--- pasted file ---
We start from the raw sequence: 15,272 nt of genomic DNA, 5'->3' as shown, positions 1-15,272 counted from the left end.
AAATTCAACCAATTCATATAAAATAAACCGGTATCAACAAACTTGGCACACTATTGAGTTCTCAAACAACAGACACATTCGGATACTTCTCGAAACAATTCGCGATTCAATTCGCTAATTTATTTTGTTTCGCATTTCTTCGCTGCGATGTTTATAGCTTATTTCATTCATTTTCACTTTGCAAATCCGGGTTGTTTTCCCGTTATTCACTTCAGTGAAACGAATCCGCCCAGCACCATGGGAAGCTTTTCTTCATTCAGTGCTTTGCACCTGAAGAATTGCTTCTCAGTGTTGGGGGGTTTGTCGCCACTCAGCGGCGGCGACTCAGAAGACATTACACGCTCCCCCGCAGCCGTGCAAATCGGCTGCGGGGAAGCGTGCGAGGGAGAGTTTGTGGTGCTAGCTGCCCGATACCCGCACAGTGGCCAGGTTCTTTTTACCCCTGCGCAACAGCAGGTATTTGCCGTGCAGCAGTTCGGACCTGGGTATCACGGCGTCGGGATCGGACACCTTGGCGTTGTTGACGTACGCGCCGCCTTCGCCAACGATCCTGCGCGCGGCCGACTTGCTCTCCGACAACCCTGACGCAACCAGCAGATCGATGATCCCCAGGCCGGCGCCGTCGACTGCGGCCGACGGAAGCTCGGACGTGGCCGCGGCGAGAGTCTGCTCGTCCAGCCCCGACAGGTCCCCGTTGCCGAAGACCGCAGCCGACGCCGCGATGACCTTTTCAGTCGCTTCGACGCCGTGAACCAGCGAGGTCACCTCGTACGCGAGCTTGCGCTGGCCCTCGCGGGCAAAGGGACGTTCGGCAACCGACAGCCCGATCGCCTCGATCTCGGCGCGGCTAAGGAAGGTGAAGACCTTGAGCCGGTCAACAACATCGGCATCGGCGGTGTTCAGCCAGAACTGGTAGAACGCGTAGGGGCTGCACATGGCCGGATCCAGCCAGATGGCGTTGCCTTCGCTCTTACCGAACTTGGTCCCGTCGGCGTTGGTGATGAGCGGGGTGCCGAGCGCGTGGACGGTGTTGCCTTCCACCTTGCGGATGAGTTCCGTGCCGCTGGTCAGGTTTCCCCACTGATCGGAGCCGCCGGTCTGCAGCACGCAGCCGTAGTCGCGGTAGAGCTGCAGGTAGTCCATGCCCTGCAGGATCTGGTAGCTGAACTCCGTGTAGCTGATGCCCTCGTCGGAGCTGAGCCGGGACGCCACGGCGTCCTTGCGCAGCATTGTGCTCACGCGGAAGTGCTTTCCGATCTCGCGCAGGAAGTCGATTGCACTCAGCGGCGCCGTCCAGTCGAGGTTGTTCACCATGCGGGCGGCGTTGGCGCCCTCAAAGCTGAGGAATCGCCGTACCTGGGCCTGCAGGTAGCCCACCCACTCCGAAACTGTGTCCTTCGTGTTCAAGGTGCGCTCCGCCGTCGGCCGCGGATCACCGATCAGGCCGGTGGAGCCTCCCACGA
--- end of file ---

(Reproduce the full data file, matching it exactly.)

We start from the raw sequence: 15,272 nt of genomic DNA, 5'->3' as shown, positions 1-15,272 counted from the left end.
AAATTCAACCAATTCATATAAAATAAACCGGTATCAACAAACTTGGCACACTATTGAGTTCTCAAACAACAGACACATTCGGATACTTCTCGAAACAATTCGCGATTCAATTCGCTAATTTATTTTGTTTCGCATTTCTTCGCTGCGATGTTTATAGCTTATTTCATTCATTTTCACTTTGCAAATCCGGGTTGTTTTCCCGTTATTCACTTCAGTGAAACGAATCCGCCCAGCACCATGGGAAGCTTTTCTTCATTCAGTGCTTTGCACCTGAAGAATTGCTTCTCAGTGTTGGGGGGTTTGTCGCCACTCAGCGGCGGCGACTCAGAAGACATTACACGCTCCCCCGCAGCCGTGCAAATCGGCTGCGGGGAAGCGTGCGAGGGAGAGTTTGTGGTGCTAGCTGCCCGATACCCGCACAGTGGCCAGGTTCTTTTTACCCCTGCGCAACAGCAGGTATTTGCCGTGCAGCAGTTCGGACCTGGGTATCACGGCGTCGGGATCGGACACCTTGGCGTTGTTGACGTACGCGCCGCCTTCGCCAACGATCCTGCGCGCGGCCGACTTGCTCTCCGACAACCCTGACGCAACCAGCAGATCGATGATCCCCAGGCCGGCGCCGTCGACTGCGGCCGACGGAAGCTCGGACGTGGCCGCGGCGAGAGTCTGCTCGTCCAGCCCCGACAGGTCCCCGTTGCCGAAGACCGCAGCCGACGCCGCGATGACCTTTTCAGTCGCTTCGACGCCGTGAACCAGCGAGGTCACCTCGTACGCGAGCTTGCGCTGGCCCTCGCGGGCAAAGGGACGTTCGGCAACCGACAGCCCGATCGCCTCGATCTCGGCGCGGCTAAGGAAGGTGAAGACCTTGAGCCGGTCAACAACATCGGCATCGGCGGTGTTCAGCCAGAACTGGTAGAACGCGTAGGGGCTGCACATGGCCGGATCCAGCCAGATGGCGTTGCCTTCGCTCTTACCGAACTTGGTCCCGTCGGCGTTGGTGATGAGCGGGGTGCCGAGCGCGTGGACGGTGTTGCCTTCCACCTTGCGGATGAGTTCCGTGCCGCTGGTCAGGTTTCCCCACTGATCGGAGCCGCCGGTCTGCAGCACGCAGCCGTAGTCGCGGTAGAGCTGCAGGTAGTCCATGCCCTGCAGGATCTGGTAGCTGAACTCCGTGTAGCTGATGCCCTCGTCGGAGCTGAGCCGGGACGCCACGGCGTCCTTGCGCAGCATTGTGCTCACGCGGAAGTGCTTTCCGATCTCGCGCAGGAAGTCGATTGCACTCAGCGGCGCCGTCCAGTCGAGGTTGTTCACCATGCGGGCGGCGTTGGCGCCCTCAAAGCTGAGGAATCGCCGTACCTGGGCCTGCAGGTAGCCCACCCACTCCGAAACTGTGTCCTTCGTGTTCAAGGTGCGCTCCGCCGTCGGCCGCGGATCACCGATCAGGCCGGTGGAGCCTCCCACGA